Glutamate Modulators Show Promise, but Questions Remain
Progress in using ketamine and other glutamate-modulating agents may be the first major advance in treating major depressive disorder in decades, according to a review published online in Nature Reviews/Drug Discovery.
“The ongoing clinical trial research focusing on the glutamate system may lead to a completely new class of antidepressants that may significantly change the way patients with depression and, in particular, treatment-resistant depression are treated,” said study first author James Murrough, MD, assistant professor of psychiatry and neuroscience at the Icahn School of Medicine at Mount Sinai, New York, New York. “Targeting glutamate receptors could transform care for patients for this devastating disease.”
The review looks at the history, rationale, and efficacy of glutamate-modulating agents for depression and singles out the glutamate N‑methyl-D‑aspartate receptor (NMDAR) antagonist ketamine as a potential rapid-acting antidepressant prototype.
“Notably, however, there is a near absence of studies of ketamine in depression that examine its safety or efficacy beyond a single treatment administration,” wrote Dr. Murrough, along with coauthors Chadi G. Abdallah, MD, Yale University, New Haven, Connecticut, and Sanjay J. Mathew, MD, Baylor College of Medicine, Houston, Texas. “This large gap in the literature represents a crucial unmet research need and precludes an informed risk–benefit analysis of the clinical use of ketamine for the treatment of depression.”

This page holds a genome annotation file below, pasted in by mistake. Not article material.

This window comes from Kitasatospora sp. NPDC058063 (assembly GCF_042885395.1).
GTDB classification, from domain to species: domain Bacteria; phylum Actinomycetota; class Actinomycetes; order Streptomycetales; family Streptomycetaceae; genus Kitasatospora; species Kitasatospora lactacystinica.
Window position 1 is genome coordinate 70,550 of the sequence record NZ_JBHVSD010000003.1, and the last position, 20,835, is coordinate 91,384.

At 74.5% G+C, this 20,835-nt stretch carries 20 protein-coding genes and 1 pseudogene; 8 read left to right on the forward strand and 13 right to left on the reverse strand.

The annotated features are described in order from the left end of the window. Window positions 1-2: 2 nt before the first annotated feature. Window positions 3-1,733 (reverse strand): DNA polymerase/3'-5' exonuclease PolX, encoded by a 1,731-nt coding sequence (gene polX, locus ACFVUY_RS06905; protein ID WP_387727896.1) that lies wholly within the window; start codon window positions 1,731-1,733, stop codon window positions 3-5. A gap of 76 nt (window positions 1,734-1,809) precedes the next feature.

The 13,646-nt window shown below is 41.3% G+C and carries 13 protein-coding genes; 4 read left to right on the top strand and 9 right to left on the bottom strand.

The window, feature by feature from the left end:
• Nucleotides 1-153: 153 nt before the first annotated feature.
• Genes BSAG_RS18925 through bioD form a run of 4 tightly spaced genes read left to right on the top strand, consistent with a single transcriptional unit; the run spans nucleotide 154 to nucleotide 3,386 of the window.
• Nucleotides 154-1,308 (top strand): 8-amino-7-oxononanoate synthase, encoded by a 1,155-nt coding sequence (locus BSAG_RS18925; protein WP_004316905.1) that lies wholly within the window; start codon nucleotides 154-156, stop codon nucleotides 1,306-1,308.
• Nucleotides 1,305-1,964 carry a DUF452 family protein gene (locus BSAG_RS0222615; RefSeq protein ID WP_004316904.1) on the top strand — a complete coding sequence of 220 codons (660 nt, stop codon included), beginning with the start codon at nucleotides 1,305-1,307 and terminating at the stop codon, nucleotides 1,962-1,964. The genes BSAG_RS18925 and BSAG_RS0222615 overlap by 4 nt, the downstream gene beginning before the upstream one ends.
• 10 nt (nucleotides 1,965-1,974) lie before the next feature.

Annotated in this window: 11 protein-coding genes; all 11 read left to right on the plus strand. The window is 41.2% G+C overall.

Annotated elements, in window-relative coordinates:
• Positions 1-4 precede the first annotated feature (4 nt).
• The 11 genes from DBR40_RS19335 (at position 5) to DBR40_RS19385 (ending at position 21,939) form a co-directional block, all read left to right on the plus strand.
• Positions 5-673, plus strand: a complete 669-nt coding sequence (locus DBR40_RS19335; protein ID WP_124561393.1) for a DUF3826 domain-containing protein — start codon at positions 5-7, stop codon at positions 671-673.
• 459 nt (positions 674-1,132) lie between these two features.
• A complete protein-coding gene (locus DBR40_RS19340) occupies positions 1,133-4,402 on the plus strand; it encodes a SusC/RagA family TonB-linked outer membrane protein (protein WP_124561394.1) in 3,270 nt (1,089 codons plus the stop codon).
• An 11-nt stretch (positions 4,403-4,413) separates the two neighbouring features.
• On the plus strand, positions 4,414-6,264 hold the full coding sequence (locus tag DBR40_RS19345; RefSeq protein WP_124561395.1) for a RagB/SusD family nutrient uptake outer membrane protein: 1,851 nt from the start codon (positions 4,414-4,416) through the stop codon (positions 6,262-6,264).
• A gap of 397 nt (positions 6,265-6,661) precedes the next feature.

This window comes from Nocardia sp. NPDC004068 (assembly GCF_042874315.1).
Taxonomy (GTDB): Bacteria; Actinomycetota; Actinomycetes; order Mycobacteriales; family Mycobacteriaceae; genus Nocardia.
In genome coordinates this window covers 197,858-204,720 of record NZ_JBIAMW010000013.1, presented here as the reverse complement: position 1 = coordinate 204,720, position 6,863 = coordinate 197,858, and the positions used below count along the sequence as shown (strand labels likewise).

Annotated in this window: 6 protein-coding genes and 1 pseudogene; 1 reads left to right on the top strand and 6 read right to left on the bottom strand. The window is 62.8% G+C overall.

Until fundamental questions regarding the safety, tolerability, efficacy, dose-response relationships, and therapeutic mechanisms of ketamine and other glutamate-modulating agents are answered, the future of this area of drug development remains unknown, according to the review.
Currently, no glutamate modulator is approved for depression treatment anywhere in the world.
“An important unknown is the relationship between glutamate modulation and conventional pharmacotherapeutic, neurostimulatory, and psychotherapeutic approaches for depression,” researchers wrote, “which may shed light on the strengths and limitations of this pharmacological approach.”